More than four years after announcing plans to build a major U.S. petrochemical complex, Shell this week made it official: the energy giant will begin construction on a site near Pittsburgh in 18 months' time.
The multi-billion dollar Appalachian petrochemical project comes amid a time of otherwise sweeping cuts for Shell, and local officials believe it could significantly help western Pennsylvania's beleaguered industrial sector.
"This announcement signals Shell’s re-entry into the North American polyethylene market. The plant will be one of the largest of its kind in North America — the largest single 'from the ground up' industrial investment in the Pittsburgh region in a generation — and the first major U.S. project of its type to be built outside the Gulf Coast region in 20 years," Dennis Yablonsky, CEO of Allegheny Confernce on Community Development, an affiliate of the Pittsburgh Regional Alliance, said in a statement.
Here's a look at the project, by the numbers:
$6 billion: The estimated price tag of the complex, which would be the first major U.S. project of its kind to be built outside the Gulf Coast in 20 years. The complex will be built on the site of the former Horsehead Corp. zinc smelter in Monaca, Penn., about 30 miles northwest of Pittsburgh along the Ohio River. It will include an ethane cracker, three polyethylene units, and power, water and storage and logistics facilities.
600 = The estimated number of permanent employees at the plant once it's completed early in the next decade — a number that prompted Pennsylvania's governor to call the decision "game-changing." The Monaca area once hosted numerous steel mills, and even the shale gas industry has been hit hard in recent years as producers struggled to adjust to low energy prices. The project is also expected to generate up to 6,000 construction jobs, and some experts believe the jobs impact in the region will reach into the tens of thousands.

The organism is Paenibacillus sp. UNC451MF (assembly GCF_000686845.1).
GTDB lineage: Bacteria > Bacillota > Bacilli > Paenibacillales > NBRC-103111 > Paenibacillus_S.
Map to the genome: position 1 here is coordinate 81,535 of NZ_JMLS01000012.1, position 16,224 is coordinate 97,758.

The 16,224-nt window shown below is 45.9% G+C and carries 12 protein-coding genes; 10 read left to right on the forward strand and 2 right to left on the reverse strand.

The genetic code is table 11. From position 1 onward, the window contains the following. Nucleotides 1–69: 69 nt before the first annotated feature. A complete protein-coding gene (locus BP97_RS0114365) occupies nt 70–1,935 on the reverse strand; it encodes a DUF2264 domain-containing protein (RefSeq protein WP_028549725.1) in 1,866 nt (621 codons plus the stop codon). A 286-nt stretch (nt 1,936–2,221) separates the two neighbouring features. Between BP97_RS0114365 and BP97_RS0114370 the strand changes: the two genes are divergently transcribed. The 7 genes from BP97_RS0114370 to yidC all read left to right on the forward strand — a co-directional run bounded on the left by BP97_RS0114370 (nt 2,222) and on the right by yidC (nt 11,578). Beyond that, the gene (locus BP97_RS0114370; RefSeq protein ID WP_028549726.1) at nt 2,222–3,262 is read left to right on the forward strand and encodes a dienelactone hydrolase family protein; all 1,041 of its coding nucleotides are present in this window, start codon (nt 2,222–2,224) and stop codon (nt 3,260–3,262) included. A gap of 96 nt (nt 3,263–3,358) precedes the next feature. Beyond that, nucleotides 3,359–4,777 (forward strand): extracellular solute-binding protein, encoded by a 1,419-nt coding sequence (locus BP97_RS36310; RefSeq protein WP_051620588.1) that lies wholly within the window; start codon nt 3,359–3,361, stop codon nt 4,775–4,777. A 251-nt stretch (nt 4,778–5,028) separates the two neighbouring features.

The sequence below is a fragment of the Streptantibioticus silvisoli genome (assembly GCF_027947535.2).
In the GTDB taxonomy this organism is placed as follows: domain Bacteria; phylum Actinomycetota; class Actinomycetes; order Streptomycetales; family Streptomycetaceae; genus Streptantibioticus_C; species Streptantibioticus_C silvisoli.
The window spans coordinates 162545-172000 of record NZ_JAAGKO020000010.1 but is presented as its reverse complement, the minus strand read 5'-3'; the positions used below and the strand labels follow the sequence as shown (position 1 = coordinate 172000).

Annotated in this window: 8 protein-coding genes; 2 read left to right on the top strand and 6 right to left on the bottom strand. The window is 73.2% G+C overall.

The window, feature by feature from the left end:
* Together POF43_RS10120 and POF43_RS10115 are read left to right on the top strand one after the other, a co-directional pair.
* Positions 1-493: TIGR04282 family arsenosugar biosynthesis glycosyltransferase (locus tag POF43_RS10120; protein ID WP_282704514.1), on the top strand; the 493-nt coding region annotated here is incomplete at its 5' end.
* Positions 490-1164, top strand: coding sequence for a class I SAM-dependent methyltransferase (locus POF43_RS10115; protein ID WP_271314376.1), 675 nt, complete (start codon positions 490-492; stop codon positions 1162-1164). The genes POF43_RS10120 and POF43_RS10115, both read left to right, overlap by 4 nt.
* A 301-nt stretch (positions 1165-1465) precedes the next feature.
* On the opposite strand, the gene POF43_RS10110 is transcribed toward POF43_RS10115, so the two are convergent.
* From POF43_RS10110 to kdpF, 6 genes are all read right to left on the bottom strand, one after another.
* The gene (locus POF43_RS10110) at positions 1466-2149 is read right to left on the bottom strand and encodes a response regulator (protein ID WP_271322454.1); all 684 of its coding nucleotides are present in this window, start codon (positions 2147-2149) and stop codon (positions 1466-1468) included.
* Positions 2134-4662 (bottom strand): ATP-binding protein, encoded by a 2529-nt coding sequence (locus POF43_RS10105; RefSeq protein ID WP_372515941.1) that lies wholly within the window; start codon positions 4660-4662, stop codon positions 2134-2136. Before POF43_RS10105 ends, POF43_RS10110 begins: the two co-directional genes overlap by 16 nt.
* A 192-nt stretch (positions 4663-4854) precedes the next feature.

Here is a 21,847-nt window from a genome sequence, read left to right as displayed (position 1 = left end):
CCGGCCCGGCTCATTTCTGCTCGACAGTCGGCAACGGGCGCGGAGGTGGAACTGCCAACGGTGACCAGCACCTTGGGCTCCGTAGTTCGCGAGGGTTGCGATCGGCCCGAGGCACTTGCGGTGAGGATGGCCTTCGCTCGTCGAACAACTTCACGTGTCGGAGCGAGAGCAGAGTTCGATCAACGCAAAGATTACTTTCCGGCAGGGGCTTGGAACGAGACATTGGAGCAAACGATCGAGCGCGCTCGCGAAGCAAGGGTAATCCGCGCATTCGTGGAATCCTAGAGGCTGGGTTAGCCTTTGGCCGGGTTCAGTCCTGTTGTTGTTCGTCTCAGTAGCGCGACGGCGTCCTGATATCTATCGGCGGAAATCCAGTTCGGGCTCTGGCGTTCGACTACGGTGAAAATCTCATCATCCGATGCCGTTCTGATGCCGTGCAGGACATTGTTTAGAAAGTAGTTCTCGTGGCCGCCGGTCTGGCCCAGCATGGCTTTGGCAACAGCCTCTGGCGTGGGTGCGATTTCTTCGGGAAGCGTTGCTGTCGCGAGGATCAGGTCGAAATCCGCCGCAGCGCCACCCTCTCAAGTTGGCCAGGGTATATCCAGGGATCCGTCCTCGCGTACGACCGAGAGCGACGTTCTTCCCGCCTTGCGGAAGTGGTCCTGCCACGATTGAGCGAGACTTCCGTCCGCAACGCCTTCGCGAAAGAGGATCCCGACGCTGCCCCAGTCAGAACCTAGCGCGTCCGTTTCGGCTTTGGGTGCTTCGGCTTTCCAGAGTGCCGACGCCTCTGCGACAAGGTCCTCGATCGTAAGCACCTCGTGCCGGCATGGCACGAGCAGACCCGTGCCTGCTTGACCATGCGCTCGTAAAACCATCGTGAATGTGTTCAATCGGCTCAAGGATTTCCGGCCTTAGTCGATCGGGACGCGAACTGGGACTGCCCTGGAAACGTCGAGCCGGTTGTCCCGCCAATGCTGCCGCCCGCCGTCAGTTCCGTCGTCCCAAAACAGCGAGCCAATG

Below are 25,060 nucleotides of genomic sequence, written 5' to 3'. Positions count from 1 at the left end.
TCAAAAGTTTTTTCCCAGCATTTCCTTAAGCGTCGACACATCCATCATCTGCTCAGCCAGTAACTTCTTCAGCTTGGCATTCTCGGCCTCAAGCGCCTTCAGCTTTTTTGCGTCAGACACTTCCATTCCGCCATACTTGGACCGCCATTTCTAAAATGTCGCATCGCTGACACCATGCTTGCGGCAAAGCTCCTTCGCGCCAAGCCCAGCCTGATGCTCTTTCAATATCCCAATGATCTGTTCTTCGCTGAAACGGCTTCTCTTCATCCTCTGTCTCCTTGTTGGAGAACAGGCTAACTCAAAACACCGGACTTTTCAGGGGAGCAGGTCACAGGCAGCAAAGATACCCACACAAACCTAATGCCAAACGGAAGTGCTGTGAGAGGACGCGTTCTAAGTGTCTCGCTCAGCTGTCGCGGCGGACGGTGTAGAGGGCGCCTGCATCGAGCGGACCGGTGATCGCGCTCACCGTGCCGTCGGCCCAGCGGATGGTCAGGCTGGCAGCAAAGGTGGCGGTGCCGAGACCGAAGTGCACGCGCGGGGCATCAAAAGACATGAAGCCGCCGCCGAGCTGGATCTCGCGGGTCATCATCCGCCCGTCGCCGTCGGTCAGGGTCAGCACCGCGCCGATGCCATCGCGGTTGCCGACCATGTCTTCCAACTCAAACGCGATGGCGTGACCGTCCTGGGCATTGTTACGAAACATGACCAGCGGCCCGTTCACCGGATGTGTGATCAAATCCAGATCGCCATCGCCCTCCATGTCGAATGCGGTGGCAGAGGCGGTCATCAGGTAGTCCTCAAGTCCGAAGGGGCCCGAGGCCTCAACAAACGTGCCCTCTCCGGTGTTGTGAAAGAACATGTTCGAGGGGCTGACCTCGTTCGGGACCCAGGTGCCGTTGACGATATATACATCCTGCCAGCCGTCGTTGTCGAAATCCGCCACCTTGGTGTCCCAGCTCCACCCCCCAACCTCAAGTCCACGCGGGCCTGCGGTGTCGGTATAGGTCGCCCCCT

1.6 million = Anticipated capacity, in tons, of the plant's annual production of polyethylene. The cracker plant would utilize massive nearby natural gas reserves to convert the feedstock chemical ethane into polyethylene, which is used to make everything from plastics and textiles to auto parts and pharmaceuticals.
700 = It's no coincidence that Shell picked Appalachia for the massive project. Not only does Pittsburgh lie atop both the Marcellus and Utica shale formations, but 70 percent of all polyethylene customers in North American live within a 700-mile radius of the city. Shell officials said that the plant and its customers will experience a shorter and more reliable supply chain — particularly compared to facilities on the Gulf Coast.
$1.6 billion = The estimated value of state tax credits over a 25-year span awarded by Pennsylvania lawmakers to Shell in 2012. Analysts said the credit amounts to $2.10 per barrel of ethane, or 20 percent of its overall tax liability. Tom Corbett, the governor at the time, pushed hard for the credits as the state competed with neighboring Ohio and West Virginia for the plant. Some lawmakers, however, were hesitant to embrace tax subsidies following a controversial state budget. Other critics remain opposed today because of environmental concerns.